A project funded by NASA and scientists at the Heriot-Watt University in Scotland found that vibration on the solar panels can shake the dust loose

This involves attaching a DC motor on the back of the panel, which is remotely controlled to cause vertical vibrations, which literally shake the dust (cue the song “Shake it Off” by Taylor Swift).

Soap-Less Cleaning

Have you ever imagined cleaning with no soap? Well, imagine no more!

Many solar maintenance companies have found that using deionized water with a special vehicle-mounted brush cleans the panels without using any soapy cleaner. Other companies use a combination of diluted vinegar and hydrogen peroxide to lift the dirt. But you shouldn’t try that at home!

Self-Cleaning Panels

No, I’m not talking about the regular self-cleaning to a certain extent due to the tilt and the elements. 

Research scientists have developed a special solar panel nanoparticle coating that prevents dirt from sticking to the panels. This is especially helpful in harsh environments with high pollution, humidity, and temperatures.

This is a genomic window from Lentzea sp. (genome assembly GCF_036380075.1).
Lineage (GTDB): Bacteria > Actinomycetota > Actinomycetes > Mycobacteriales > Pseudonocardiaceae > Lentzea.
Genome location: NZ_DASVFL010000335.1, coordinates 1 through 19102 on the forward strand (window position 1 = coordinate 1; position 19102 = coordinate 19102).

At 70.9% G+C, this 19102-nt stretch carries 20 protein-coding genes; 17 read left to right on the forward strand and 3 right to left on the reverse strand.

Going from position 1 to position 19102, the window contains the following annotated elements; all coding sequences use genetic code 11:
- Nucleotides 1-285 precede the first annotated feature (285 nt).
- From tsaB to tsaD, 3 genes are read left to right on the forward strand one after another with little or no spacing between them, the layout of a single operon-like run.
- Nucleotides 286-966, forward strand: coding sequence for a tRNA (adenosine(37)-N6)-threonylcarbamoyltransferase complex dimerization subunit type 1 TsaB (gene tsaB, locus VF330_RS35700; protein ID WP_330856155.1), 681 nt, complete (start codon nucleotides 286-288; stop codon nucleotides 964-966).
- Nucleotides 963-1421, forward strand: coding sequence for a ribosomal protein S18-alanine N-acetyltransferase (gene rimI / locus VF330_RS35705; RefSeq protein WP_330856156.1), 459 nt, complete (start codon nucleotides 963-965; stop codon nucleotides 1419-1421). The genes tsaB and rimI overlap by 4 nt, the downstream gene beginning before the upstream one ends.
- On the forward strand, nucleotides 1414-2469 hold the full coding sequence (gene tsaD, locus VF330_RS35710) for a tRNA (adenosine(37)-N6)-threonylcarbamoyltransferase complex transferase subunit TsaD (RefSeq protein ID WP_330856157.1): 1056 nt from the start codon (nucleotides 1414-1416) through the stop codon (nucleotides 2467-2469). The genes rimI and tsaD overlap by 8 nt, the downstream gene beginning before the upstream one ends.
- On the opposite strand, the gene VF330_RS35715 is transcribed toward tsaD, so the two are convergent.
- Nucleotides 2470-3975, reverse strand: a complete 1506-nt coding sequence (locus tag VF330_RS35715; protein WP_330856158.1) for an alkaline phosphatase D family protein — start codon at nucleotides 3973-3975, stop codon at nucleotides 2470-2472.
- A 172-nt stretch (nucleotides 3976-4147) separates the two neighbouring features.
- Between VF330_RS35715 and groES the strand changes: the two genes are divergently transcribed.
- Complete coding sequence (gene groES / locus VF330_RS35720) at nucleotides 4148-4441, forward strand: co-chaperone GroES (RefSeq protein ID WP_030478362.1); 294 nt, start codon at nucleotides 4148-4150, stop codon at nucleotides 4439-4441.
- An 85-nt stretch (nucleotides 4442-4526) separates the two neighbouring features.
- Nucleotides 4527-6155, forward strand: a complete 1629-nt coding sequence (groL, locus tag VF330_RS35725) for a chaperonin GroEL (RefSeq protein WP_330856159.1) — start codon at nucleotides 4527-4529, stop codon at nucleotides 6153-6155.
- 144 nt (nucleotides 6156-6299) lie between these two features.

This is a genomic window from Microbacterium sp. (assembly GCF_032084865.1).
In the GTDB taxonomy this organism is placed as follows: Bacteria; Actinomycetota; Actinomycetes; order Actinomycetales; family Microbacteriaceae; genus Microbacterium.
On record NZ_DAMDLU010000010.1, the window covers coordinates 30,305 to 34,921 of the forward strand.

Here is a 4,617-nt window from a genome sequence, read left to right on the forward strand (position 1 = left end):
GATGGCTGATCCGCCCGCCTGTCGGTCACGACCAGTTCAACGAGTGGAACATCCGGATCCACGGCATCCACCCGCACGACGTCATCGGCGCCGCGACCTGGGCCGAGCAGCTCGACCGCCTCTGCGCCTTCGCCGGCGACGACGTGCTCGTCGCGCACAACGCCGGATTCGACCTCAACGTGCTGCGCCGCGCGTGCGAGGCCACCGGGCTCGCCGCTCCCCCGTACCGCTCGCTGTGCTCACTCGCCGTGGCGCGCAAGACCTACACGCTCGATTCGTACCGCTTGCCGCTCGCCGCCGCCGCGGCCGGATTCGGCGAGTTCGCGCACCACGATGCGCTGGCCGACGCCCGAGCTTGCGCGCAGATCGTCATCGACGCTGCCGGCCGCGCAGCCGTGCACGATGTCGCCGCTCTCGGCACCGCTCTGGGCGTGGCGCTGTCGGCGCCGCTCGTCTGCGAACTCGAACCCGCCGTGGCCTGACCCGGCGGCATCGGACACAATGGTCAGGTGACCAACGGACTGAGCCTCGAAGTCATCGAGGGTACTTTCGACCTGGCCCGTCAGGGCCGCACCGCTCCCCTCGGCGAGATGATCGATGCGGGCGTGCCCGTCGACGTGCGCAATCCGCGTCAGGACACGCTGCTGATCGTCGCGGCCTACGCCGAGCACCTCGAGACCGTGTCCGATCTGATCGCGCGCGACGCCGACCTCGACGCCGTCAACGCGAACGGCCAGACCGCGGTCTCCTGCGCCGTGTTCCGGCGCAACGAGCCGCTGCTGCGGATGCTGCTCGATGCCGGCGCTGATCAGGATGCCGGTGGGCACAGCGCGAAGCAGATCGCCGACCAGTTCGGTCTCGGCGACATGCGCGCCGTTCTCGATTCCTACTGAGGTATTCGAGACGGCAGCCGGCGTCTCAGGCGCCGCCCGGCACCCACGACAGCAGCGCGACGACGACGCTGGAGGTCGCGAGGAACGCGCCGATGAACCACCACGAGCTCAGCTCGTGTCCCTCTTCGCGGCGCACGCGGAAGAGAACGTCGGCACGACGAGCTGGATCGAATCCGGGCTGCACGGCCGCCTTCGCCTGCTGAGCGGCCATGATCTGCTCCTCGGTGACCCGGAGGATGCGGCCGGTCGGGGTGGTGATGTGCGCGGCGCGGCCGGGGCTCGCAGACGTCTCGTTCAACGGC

The coating repels dust, so it is easily washed away with rain or spraying water. It is super transparent, so it does not hinder the solar panel from absorbing the sunlight.

When Should I Call in the Professionals?

A Set Of Dirty Solar Panels

In all honesty, it’s always good to call in the professionals if you can afford it. 

There are certain cleaning rules you need to know when cleaning solar panels, so they do not get damaged. Even with keeping this in mind, you still run the risk of scratching the panels. Getting a professional also gives you total peace of mind.

Professional cleaners know what they’re doing, as they have the perfect methods, and expertise to clean your panels with no hassle. Plus, it saves you time, especially if you have a hard-to-clean spot and your hands are tired from gently scrubbing.

Frequently Asked Questions

What is the best cleaner for solar panels?

Just plain ol’ water! This seems simple, but water is honestly the best cleaner for your panels. Pair this with a soft sponge, and a strong arm, you can easily get grime and dirt off your panels. Plus, you don’t leave any residue and there is no damage to the panels. 

How often should I clean my solar panels?

Your system will need a good clean every 6 months, or a year maximum. However, this may change according to where you live. If you live in an area with leafy trees, less rain, dusty winds, then you’d have to clean them more often. 

How can I save water when cleaning my solar panels?

You can save water from doing other things. You can keep a shower bucket to save some water while you’re having a shower, and use that for cleaning. In advanced industries with solar panels, they have nozzles that turn the water into a fine mist, which reduces how much water is used.